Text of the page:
Government constitutional amendments enrage Parliament [Archives:2006/935/Front Page]

April 6 2006

By: Adel Al-Khawlani
SANA'A, April 5 ) Parliament refused on Wednesday to read the government's constitutional amendments before distributing them to MPs. According to MPs, the amendments grant the Shoura Council some parliamentary authorities and approve increasing Shoura Council members from 111 to 151, stating that members must be elected by local councils.

Dr. Rashad Al-Rassas, State Minister for Parliament and Shoura Council Affairs, began reading President Ali Abdullah Saleh's letter highlighting the amendments. But the majority of MPs interrupted him, as the letter violates parliamentary bylaws stipulating that any new constitutional amendment must be presented to the presidency and then discussed in Parliament before approval.

MP and Constitutional Committee member Abdurrazaq Al-Hijri said parliamentary bylaw Article No. 219 states: “The presidency must study and review any new amendment project for three days and then forward it to the Constitutional Committee for approval by a majority of MPs, which is more than 150. After two months, the project must be approved by three-fourths of MPs, except for articles necessitating public referendum, such as Article No. 69.”

Article No. 62 amendments include establishing another legislative chamber, in addition to the current legislative chamber represented by Parliament, Al-Hijri noted. The article's amendments grant the Shoura council legislative authority after increasing its membership to 151, the majority of whom are to be elected by local council members while the others are to be appointed by the president.

Al-Hijri continued, “The amendments are not good, since those who framed them for President Saleh cared for their personal interests at the expense of public ones.” He commented that the amendments constitute a democratic setback.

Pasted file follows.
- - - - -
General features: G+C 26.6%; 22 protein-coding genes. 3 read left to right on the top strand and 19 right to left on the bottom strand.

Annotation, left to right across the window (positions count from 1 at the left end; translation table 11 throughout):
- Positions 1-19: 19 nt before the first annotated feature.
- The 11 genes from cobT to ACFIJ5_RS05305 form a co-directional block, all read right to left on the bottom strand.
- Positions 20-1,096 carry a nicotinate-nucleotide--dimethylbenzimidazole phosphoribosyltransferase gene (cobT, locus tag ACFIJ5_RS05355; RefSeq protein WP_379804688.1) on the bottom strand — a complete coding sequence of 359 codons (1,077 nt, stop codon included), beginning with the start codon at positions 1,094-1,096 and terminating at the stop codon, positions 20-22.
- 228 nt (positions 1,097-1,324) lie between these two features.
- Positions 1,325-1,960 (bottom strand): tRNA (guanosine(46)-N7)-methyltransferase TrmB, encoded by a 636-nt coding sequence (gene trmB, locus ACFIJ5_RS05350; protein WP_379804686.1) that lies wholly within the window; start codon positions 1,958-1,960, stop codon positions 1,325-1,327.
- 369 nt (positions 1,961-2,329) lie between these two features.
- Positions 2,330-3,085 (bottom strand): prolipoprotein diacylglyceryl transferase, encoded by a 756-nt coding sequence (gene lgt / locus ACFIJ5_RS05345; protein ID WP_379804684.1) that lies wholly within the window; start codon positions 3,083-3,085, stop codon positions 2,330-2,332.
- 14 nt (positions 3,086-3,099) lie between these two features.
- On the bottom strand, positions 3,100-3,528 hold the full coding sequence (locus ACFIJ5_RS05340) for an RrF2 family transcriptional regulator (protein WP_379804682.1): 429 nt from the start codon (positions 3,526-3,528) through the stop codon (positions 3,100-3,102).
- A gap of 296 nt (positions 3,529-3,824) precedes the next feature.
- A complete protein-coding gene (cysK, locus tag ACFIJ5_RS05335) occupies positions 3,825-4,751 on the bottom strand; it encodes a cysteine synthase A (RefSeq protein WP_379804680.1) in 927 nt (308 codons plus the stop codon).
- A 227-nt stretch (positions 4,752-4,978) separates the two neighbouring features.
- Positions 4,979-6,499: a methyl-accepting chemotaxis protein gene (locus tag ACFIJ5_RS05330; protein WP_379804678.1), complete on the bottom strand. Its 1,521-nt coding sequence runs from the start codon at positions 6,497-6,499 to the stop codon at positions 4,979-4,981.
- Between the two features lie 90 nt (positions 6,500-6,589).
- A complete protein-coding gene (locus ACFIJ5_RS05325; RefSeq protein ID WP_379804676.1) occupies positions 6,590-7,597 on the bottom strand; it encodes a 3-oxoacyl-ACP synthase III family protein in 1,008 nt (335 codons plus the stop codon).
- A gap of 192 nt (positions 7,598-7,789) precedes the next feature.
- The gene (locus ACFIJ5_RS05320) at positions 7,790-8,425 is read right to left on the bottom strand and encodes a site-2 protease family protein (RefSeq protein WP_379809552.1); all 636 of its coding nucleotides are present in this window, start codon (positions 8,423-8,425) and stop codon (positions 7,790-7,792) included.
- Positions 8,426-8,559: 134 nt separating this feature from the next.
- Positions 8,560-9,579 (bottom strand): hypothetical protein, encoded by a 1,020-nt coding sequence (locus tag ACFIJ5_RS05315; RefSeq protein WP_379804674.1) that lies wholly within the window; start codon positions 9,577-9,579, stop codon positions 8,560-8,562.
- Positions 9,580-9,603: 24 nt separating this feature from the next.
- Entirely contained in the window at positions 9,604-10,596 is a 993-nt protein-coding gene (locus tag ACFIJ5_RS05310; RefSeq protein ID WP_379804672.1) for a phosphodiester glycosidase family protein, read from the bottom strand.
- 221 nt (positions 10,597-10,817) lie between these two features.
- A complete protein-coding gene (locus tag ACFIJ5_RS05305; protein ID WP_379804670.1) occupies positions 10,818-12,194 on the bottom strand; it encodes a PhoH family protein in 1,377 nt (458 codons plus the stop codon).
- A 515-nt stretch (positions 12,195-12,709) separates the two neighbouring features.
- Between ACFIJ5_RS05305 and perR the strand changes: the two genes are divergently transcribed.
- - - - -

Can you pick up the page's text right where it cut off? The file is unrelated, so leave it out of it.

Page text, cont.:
He expressed curiosity at granting the Shoura Council legislative authority. “This is one of Yemen's amendment scandals,” he said.

Dr. Aidarus Al-Naqeeb, head of the Yemeni Socialist Party parliamentary bloc, stated that reading any constitutional amendments without distributing them to MPs three days in advance is one of Parliament's random and confusing procedures.

“Parliament deserves such random amendments because it showed no reaction to financial and administrative corruption in many governmental bodies,” MP Abdulkarim Shaiban said. “The president was supposed to use his power and dissolve Parliament in lieu of presenting these amendments.

“We do not oppose establishing another legislative chamber in addition to Parliament if it is elected by citizens rather than by the executive authority. If these constitutional amendments are approved, democracy will be out of place in our country,” Shaiban commented.

Many MPs held Parliament's Executive Office accountable for not presenting the current budget or announcing the past year's financial accounts.

Parliamentary Financial Committee member Zakaria Al-Zakari affirmed that the current budget was not presented to his committee for discussion, considering this one of the violations committed in Parliament, coupled with its approval of the state general budget for fiscal year 2006.